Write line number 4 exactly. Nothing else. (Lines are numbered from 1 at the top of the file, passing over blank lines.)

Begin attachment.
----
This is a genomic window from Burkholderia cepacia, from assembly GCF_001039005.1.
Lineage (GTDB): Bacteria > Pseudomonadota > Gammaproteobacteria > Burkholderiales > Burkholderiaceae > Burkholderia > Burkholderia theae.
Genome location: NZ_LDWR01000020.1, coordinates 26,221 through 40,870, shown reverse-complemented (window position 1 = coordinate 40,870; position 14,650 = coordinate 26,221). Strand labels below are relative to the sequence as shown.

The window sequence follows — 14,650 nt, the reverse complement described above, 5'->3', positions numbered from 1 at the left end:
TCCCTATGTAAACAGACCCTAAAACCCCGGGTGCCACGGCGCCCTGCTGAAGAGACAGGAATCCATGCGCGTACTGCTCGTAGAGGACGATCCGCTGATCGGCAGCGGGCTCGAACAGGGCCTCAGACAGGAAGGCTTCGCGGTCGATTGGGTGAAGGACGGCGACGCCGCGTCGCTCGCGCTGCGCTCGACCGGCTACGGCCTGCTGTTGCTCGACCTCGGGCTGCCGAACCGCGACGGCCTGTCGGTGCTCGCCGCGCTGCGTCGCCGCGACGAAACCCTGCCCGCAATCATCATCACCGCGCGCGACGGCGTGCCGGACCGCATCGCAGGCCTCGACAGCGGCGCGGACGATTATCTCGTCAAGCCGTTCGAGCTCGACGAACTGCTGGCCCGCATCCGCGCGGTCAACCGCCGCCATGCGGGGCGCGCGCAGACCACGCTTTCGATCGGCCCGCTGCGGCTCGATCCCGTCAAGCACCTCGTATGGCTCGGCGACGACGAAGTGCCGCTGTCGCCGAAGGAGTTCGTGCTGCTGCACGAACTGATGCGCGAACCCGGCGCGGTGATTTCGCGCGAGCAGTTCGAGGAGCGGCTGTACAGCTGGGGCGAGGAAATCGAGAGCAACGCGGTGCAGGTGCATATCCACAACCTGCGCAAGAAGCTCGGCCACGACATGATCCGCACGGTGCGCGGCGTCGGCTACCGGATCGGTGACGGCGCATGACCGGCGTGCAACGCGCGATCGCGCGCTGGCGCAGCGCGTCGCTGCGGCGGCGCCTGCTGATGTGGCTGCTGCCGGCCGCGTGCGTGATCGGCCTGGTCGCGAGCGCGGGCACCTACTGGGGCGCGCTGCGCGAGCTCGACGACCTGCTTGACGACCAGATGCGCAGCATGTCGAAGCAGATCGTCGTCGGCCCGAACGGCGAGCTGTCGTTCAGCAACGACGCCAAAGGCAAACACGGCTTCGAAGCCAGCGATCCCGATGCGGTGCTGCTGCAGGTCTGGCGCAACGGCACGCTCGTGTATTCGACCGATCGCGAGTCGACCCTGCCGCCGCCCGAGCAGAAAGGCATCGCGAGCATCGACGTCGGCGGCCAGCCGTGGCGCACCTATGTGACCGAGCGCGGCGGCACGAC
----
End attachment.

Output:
The window sequence follows — 14,650 nt, the reverse complement described above, 5'->3', positions numbered from 1 at the left end: